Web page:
On the Edge

On the Edge, a book edited by Paul C. Brophy, aims to stimulate a national dialogue about middle neighborhoods. Presented in a series of case studies and essays by leading policymakers, community development professionals, and scholars, this volume explores the complex web of communities transitioning—for better or worse—across America. The shrinking middle class as well as growing income segregation and inequality in the United States is the backdrop for this publication. On the Edge authors provide ideas for action and advocate for new and innovative community, housing, and education policies to better support on-the-edge neighborhoods and create opportunities for the millions of people who live in them.

With nearly half of all urban residents currently living in a middle neighborhood, participants in convenings held across the U.S. unanimously agree that we need to do more to stabilize and strengthen these vital urban assets before its too late.

AN ACTION AGENDA

The American Assembly organized a two-day working session, “Middle Neighborhoods: Action Agenda for a National Movement,” on November 15th and 16th, 2017, designed to consolidate and nurture support for a middle neighborhoods movement. The meeting brought together leading authorities and experts to identify how to advance a middle neighborhoods agenda through research, practice, and policy — the three priority areas of the middle neighborhoods movement.

  • Henry CisnerosFormer Secretary of U. S. Department of Housing and Urban Development and Founder and Chairman, CityView

    “Many attributes define the health of cities – economic strength, unemployment levels, cultural amenities, and physical attractiveness – but they all should manifest themselves in quality places to live. In that sense, sustaining decent, safe, and livable neighborhoods is the most basic purpose of a city. Preserving and enhancing a city’s middle neighborhoods is not peripheral strategy; it must be at the heart of efforts to strengthen a city. Paul Brophy has assembled a group of experts who have effectively identified the challenges, underscored the importance, and offered solid prescriptions for capitalizing on the urban assets which are the middle neighborhoods.”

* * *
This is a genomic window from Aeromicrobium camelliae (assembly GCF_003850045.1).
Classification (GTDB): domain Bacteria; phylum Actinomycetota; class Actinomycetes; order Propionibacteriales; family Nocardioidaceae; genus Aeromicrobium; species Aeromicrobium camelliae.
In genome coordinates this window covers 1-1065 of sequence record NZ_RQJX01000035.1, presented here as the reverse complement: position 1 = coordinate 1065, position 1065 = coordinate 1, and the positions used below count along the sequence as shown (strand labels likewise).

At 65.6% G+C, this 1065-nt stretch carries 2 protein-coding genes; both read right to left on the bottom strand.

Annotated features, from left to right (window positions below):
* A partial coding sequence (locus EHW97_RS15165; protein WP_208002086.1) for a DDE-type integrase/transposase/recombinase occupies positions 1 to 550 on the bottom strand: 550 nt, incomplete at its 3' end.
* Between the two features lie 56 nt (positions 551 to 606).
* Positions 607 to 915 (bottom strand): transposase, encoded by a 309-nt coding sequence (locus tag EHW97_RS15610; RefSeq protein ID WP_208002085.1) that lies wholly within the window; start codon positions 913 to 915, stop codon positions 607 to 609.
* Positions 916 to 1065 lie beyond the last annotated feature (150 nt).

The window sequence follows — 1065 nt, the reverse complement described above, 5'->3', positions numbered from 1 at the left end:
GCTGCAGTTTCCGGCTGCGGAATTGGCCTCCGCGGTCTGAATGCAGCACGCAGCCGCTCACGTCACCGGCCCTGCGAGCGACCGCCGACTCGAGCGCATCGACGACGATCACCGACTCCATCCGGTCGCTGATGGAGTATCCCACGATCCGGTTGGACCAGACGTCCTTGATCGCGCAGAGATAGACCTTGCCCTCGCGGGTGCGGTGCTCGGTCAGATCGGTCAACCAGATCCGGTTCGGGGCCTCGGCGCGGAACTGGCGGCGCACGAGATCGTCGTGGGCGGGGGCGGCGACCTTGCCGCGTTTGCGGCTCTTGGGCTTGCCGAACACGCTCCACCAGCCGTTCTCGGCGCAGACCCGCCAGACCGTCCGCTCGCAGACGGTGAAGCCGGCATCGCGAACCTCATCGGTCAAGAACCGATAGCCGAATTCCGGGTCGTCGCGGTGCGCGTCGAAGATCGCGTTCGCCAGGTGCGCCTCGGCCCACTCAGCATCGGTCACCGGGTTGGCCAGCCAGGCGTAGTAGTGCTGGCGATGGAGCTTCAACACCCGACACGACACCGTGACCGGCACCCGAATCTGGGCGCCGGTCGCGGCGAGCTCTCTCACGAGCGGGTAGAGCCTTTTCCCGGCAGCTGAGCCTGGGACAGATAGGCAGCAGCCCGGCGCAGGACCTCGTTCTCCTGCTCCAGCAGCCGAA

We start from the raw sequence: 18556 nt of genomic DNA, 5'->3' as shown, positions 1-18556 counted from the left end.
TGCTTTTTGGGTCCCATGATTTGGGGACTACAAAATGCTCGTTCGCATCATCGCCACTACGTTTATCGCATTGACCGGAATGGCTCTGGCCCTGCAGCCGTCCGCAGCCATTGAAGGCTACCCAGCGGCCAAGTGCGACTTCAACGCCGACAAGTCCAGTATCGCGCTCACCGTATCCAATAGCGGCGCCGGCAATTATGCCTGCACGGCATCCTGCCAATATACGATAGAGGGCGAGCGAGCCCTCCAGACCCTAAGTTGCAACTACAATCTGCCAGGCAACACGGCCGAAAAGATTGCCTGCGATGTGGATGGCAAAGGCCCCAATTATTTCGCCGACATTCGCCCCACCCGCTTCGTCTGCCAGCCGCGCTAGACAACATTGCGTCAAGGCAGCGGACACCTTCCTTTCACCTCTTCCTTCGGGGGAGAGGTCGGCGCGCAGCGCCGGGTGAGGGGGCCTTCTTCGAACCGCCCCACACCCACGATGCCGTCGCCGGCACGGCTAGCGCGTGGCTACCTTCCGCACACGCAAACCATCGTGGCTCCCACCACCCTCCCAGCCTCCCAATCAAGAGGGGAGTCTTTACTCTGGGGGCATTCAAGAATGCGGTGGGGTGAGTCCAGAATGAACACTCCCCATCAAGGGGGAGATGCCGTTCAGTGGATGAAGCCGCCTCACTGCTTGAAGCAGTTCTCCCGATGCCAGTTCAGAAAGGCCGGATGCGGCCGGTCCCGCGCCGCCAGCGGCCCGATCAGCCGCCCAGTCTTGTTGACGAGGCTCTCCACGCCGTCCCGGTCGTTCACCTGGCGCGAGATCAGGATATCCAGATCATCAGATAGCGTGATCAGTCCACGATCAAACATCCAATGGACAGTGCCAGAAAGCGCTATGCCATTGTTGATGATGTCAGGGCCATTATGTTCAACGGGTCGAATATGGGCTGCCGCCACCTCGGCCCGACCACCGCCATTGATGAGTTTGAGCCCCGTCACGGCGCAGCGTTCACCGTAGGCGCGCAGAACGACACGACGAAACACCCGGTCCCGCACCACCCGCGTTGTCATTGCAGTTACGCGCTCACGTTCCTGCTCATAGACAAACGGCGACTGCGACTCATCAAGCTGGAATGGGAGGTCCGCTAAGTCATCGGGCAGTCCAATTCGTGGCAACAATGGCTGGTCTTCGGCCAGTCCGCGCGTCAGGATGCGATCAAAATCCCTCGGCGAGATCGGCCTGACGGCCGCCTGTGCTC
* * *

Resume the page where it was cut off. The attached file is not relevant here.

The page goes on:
• Nancy CantorChancellor, Rutgers University, Newark

    “Is America a land of opportunity anymore? Can families who strive for educational achievement, home ownership, job security, and healthy lives, find a place in our cities today? Middle neighborhoods, the subject of this terrifically thoughtful volume, sit critically in the center of that landscape. The essays in this volume speak convincingly from the force of on-the-ground experience that middle neighborhoods can spearhead the broader effort to recapture America’s opportunity map. It is a must read at a time when it is too facile to give up and too urgent to wait to invest.”

  • Tom BarrettMayor, City of Milwaukee

    "Anyone familiar with American cities will recognize middle neighborhoods. They are important components of diverse and changing urban settings. This book offers enlightening observations, analysis, and advice on middle neighborhoods that are useful to policy-makers, academics, urbanists, and city residents."

On the Edge

On the Edge
By The American
Assembly

Edited by
Paul C. Brophy

$24

 

In the Media

New Philadelphia home-repair loan program available to residents in middle neighborhoods

January 18, 2018 | The Philadelphia Inquirer

By Caitlin McCabe

This summer, the city of Philadelphia will launch a $100 million initiative called the “Housing Preservation Loan Program.” Congratulations to Council President Darrell Clarke, as well as Councilwoman Cherelle Parker, the Healthy Rowhouse and other housing advocates in the Philadelphia metro area! A feature of Housing Preservation Loan Program (much unlike a housing program implemented in Baltimore that used private lending loan pool) is that it draws from city resources and will provide low-interest loans at a 3% rate to thousands of its middle neighborhood residents with houses in disrepair. Currently, recent data from the U.S. Census Bureau finds that “more than 160,000 homes in the Philadelphia metro area experienced roof leaks. Nearly 120,000 had a crumbling foundation. At least 70,000 homes had mold.” And lastly, about 258,000 households reported experiencing many hours of “uncomfortable cold.” The Housing Preservation Loan Program will dole out up to $25,000 per applicant and contribute to other home-repair grant programs to alleviate the city’s housing problems.

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